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We are connecting a server to our network via VPN (Client-Gateway). Is it possible to maintain the external IP address while the VPN is connected? Of course once we connect via VPN, the server stop responding to the external IP address and only responds to the internal IP.

For example: Our Original IP: Our VPN IP: We would like to be able to still connect to Is this possible, even with multiple IP addresses assigned to the server?

The purpose is that this server is a webserver, but will also need internal network access. The location of this server is external and we can only connect via the windows vpn set-up at t

Our Environment: Windows 2008

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you should write some more data to this, be more specific what kind of network topology are you talking about, see my answer below. Who is the one who initiates the VPN? Or is it a site to site VPN? Are you connecting to the VPN from your network to access the web server internally or is the web server connecting to a VPN server in your network? – rAlen Sep 19 '12 at 23:07
I don't see any reason why it wouldn't. I've never heard of any cases where after a VPN connect then it'll loose access to primary address. Just make sure your VPN isn't telling the system to tunnel all traffic through the vpn. In OpenVPN this setting is called "redirect-gateway"… – Robert Sep 25 '12 at 23:02

Not sure about your network topology so I'll answer for the scenario as I understood it from your question

Scenario: The Server (windows 2008) has a public IP (or is mapped to it), dials a VPN connection to your network and then gets an IP You from your network want to access the server on a public IP but can't.

The problem is probable that the server has the vpn connection as the default gateway (so all traffic gets sent from a private IP, with no NAT to public address, which then creates a problem because you get answered by the private IP to a request that should be answered from a public ip.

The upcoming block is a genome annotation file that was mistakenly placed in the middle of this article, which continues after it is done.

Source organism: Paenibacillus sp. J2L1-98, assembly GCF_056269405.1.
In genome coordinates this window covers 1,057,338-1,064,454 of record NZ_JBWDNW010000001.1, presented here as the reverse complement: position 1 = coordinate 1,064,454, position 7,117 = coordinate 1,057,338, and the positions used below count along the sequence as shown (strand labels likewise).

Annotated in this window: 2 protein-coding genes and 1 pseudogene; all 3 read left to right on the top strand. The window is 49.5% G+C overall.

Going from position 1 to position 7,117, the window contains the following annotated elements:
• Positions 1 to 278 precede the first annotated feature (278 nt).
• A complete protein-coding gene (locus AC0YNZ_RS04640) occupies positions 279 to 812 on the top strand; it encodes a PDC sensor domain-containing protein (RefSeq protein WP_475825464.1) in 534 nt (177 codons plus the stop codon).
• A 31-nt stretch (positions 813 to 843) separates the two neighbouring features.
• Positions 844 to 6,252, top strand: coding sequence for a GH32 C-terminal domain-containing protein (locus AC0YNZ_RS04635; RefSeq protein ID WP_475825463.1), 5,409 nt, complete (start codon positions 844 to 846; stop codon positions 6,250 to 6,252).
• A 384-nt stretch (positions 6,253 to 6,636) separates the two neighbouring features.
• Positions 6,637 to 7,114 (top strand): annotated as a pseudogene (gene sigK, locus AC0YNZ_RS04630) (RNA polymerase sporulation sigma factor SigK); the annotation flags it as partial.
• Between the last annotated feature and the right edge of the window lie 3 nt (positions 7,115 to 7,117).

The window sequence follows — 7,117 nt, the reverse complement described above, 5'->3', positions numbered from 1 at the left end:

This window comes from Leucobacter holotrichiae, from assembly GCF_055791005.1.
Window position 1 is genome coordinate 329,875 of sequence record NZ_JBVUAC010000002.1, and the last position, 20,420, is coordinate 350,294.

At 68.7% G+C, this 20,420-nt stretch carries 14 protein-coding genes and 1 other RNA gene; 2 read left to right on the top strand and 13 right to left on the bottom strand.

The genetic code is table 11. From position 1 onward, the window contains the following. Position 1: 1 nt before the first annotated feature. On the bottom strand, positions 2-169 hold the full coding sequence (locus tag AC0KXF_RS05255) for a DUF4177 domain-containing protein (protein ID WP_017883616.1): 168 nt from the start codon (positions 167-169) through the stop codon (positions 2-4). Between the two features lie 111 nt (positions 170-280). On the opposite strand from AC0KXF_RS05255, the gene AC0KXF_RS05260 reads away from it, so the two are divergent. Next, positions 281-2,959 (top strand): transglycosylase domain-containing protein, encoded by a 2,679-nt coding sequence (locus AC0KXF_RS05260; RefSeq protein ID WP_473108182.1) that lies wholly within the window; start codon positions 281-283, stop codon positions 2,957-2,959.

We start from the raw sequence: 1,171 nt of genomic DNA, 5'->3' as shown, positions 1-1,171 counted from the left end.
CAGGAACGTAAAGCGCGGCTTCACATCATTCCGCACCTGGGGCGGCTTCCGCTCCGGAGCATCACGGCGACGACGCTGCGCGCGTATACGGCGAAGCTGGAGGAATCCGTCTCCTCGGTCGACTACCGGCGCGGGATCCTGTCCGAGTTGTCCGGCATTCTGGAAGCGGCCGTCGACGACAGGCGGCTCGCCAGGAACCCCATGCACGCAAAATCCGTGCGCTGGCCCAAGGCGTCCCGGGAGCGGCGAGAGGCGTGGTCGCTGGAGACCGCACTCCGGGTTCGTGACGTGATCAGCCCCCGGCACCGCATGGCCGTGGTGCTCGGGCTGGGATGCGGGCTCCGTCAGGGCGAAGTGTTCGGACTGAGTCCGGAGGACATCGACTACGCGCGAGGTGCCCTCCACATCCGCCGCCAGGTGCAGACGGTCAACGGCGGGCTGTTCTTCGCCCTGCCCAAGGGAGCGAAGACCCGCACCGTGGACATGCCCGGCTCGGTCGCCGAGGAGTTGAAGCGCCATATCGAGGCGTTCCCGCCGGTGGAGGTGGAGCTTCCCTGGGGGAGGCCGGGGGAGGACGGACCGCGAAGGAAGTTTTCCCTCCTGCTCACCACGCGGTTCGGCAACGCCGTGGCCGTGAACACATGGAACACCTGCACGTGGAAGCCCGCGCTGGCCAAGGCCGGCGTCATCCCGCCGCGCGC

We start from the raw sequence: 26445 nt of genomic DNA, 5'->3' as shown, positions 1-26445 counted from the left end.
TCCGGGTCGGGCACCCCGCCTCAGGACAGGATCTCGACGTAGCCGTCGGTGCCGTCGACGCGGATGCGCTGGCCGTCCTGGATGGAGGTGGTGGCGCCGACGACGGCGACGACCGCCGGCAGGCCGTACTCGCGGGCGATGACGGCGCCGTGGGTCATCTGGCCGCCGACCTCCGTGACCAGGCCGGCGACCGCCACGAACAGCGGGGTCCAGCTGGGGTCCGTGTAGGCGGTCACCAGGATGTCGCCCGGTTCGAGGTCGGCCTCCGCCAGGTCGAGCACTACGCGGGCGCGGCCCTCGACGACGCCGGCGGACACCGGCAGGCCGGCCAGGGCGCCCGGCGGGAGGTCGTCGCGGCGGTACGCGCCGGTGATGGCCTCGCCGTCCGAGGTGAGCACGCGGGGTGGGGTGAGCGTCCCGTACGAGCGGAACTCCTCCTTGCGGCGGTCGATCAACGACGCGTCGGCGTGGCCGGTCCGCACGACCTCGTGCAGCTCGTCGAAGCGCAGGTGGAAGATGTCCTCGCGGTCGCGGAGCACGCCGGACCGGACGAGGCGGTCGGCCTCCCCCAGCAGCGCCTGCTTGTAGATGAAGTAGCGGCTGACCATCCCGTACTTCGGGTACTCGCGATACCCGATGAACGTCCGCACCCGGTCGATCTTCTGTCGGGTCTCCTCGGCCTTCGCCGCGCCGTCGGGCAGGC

In this case you need to remove VPN connection as the default gateway or set up a static route for your network public IP on a server through the servers public interface.

Could you say exactly what kind of VPN are you talking about, a dial-up VPN (if it is, what kind of VPN and what client software) from the Windows server as i described, or is it a site-to-site VPN or a dialup VPN that gets initiated from you network to the Windows Server with IP

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You understood my scenario exactly. Our server is connected via dial-up VPN and we are using the default Windows 2008 VPN application. We removed the VPN connection from being used as the default gateway. This now allows us to connect from the external IP while connected to the VPN. However, the issue seems that we cannot ping the internal computers. Do you think this might be a DNS issue? – Sean Sep 20 '12 at 1:14
did you try pinging by name and IP address of internal computers, if it works by IP and not name, then it is a DNS issue, if it doesn't work at all then it is a routing issue, open cmd and do "route print" command both before starting the VPN on server and after you connect the VPN to see which routes you get when the VPN gets started. Also you can try putting the static route to your internal network with "route add -p 192.168.x.0 mask" where 192.168.x.0 is your internal network you connect to with VPN – rAlen Sep 20 '12 at 5:06
That was it. Your route command resolved my issue as far being able to contact the new serer. Thank you. – Sean Sep 21 '12 at 1:00

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